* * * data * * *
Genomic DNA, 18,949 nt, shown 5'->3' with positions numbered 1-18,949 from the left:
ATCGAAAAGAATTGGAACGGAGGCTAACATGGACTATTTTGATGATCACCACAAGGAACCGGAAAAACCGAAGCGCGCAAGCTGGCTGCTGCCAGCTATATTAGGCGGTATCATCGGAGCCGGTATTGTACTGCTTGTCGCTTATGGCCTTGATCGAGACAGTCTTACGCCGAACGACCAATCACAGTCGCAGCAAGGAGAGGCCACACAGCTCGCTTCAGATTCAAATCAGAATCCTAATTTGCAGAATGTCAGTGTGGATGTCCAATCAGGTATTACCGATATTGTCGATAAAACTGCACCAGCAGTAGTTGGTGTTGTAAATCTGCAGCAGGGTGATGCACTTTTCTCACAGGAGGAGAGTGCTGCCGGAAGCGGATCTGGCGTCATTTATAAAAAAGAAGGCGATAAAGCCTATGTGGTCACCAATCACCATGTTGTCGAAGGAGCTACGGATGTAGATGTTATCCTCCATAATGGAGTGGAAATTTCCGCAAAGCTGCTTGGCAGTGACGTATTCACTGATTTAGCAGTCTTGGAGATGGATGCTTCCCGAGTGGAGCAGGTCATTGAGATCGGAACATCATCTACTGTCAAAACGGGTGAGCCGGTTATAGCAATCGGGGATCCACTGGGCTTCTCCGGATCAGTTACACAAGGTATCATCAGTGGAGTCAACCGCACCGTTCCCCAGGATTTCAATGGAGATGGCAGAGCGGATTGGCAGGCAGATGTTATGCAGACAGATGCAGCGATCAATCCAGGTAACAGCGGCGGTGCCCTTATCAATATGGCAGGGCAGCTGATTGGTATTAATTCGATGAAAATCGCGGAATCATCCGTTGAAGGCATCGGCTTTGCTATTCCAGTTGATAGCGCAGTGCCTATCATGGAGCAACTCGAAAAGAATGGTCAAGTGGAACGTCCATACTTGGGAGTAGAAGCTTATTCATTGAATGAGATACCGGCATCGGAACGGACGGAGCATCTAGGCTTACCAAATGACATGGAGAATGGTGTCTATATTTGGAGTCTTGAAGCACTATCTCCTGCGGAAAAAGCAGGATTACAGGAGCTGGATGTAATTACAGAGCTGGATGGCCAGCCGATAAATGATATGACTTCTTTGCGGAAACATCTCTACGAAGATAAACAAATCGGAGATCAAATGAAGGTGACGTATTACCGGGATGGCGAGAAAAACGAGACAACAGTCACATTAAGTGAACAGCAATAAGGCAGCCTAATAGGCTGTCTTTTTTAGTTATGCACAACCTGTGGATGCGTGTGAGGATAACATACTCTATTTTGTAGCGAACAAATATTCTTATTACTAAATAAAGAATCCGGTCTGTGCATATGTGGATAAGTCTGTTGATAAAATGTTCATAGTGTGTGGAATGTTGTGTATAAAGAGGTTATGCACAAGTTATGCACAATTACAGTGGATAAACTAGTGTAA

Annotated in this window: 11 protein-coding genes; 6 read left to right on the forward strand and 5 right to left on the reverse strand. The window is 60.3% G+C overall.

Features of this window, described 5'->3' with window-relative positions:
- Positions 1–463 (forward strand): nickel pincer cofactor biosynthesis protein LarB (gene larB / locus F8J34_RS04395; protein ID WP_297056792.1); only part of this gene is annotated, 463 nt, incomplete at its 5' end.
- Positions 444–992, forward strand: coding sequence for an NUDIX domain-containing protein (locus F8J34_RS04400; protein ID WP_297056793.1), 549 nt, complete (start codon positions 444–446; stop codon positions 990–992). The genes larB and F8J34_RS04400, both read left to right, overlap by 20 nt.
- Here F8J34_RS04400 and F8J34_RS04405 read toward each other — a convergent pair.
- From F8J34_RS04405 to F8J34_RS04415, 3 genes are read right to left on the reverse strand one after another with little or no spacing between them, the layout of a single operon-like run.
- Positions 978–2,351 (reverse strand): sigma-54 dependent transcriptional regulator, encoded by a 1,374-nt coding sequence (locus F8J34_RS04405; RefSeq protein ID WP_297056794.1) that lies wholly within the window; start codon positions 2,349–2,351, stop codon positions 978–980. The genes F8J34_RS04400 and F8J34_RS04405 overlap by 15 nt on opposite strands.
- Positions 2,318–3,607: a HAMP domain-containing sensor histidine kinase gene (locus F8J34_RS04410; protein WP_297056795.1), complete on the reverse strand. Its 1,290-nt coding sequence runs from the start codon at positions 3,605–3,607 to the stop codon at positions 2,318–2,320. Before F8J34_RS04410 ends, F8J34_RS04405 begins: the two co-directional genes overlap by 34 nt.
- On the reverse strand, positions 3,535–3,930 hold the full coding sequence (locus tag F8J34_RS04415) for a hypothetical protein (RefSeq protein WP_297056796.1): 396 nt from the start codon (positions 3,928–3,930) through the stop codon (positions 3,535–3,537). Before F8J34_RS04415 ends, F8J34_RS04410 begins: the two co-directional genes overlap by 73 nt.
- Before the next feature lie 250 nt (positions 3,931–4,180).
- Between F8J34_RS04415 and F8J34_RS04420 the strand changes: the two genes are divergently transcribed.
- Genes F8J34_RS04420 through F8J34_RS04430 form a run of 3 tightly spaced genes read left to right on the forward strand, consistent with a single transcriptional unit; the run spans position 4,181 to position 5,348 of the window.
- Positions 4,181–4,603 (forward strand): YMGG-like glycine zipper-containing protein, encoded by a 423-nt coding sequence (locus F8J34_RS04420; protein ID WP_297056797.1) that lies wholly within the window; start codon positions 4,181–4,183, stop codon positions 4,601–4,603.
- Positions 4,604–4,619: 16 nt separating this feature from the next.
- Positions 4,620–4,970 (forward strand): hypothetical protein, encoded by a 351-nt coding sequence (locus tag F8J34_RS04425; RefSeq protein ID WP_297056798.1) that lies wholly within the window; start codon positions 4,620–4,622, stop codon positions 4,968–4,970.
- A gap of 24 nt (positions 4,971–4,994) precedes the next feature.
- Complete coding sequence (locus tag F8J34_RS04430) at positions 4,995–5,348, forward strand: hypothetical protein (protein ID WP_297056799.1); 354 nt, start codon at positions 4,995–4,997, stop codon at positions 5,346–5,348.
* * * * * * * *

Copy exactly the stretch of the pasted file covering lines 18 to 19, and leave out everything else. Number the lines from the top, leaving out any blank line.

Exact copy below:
- A gap of 24 nt (positions 4,971–4,994) precedes the next feature.
- Complete coding sequence (locus tag F8J34_RS04430) at positions 4,995–5,348, forward strand: hypothetical protein (protein ID WP_297056799.1); 354 nt, start codon at positions 4,995–4,997, stop codon at positions 5,346–5,348.